After a day of extraordinary, and chaotic, political drama, what might happen next? Chris Lloyd offers six scenarios

1. Successful renegotiation

This is Theresa May’s dream. She gets enough movement on the permanence of the Irish backstop from Brussels to persuade enough of her backbenchers that, with time running out and the pound falling, they have to support her deal to keep Brexit on track.

However, Mrs May called off today’s vote because she knew she would be so heavily defeated that her job was jeopardised. She must have feared losing by 100 votes or more, so just tinkering with the margins of the withdrawal agreement is unlikely to win over sufficient waverers.

Will the EU be able to give her anything meaningful enough to win back such a large number?

2. Leadership contest

Yesterday’s embarrassing u-turns may make more Tory MPs doubt that Mrs May is the right leader, not just in terms of her deal but in terms of the way she is able to reach out and win people to her cause.

To trigger a leadership election, 48 Conservative MPs (15 per cent) must hand in letters of complaint. The really important number is 158 – half of the 315 MPs – needed to vote Mrs May out. If they don’t get 158, she will be unchallengeable for a year.

It is clear that many contenders are lining up campaigns to replace her. On the right, Boris Johnson gave another nakedly ambitious TV interview at the weekend, although perhaps Dominic Raab is a more acceptable face of the Brexiteers.

Work and Pensions Secretary Amber Rudd is a name regularly mentioned, but Home Secretary Sajid Javid and Foreign Secretary Jeremy Hunt would hope to ride the moderate ticket. In fact, there’s a squadron of hopefuls waiting for Mrs May to fall.

3. Vote of no confidence

Jeremy Corbyn was yesterday called upon to move a motion of no confidence in Mrs May, but Labour’s tactics at the moment seem to be to allow the Prime Minister to dangle on a wire until she’s utterly bereft of life.

If she lost a confidence vote, she would have 14 days to assemble a new coalition, or for another leader to emerge who could command the majority of the House, before a general election would be called.

Could a new leader emerge, perhaps her deputy David Lidington, who visited the Tees Valley on Friday, to act as an interim to get the deal over the line? Or could a cross-party government of national unity emerge to lead us through the crisis?

4. A general election

Unless there’s a lost confidence motion, two-thirds of MPs have to vote for an election for it to be called, and it is hard to see many Tories and Ulster Unionists being prepared to let Mr Corbyn into Downing Street.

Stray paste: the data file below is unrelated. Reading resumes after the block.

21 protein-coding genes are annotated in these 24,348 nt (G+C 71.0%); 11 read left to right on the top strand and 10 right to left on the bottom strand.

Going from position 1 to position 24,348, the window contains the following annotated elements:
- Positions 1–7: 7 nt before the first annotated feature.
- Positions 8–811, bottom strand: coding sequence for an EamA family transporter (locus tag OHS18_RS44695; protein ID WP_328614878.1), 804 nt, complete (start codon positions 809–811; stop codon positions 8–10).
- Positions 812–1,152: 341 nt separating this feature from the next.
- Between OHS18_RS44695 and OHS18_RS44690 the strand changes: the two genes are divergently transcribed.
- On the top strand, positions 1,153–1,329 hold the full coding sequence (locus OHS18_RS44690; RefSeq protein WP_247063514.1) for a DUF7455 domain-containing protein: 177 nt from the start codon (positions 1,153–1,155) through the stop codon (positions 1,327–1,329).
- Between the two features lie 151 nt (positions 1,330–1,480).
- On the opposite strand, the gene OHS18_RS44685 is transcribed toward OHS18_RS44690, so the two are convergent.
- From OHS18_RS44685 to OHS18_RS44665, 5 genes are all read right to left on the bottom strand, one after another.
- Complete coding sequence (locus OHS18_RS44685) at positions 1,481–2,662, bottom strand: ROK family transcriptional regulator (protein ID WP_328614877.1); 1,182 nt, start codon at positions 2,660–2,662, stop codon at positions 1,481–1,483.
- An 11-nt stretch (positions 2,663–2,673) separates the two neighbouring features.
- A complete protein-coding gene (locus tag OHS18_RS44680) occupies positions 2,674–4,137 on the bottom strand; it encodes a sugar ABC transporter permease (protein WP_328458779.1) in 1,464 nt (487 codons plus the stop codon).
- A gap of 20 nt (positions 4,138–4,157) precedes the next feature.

Would an election resolve anything? The polls yesterday showed 38 per cent support for the Tories and 37 per cent for Labour – it would be another hung parliament.

Labour officially wants an election, but in the Brexit-backing North-East, are the remain-inclined Labour MPs, who are leading the calls for a second referendum, guaranteed to win their traditional Labour seats?

5. Second referendum

Perhaps the only option more likely after yesterday, with MPs on all sides calling for it. They were bolstered by the European Court of Justice’s ruling that the UK could terminate the Brexit process and stay in the EU under its existing terms of membership.

It is an attractive option for remainers, although there are also leavers who see it as a way of bringing resolution – even Mrs May, now the queen of u-turns, may one day see it as the only way of moving forward.

But it cannot guarantee resolution. It is likely that remain would win but not by an overwhelmingly decisive majority, and that would leave leavers with legitimate resentment.

With leave’s charismatic backers, perhaps it would win a second referendum – but that would bring us back to this exact point, arguing over the nature of the deal by which we do leave.

6. An alternative deal

Without a withdrawal deal, the UK will crash out on March 29 in no-deal, which the extreme Brexiteers were calling for yesterday. There really is no such thing as no-deal, as everything has to be negotiated, even World Trade Organisation terms. Only the most stubborn Brexiteer believes that a such an exit will not have a major economic impact, particularly on a manufacturing region like the North-East.

At the other end of the scale, there is talk of replacing Mrs May’s failed deal with “Norway-plus”, a deal by which the UK stays in the single market and probably a customs union, therefore getting round the Irish border issue. This would enable the UK to leave on March 29, but it would be Brino – Brexit in name only.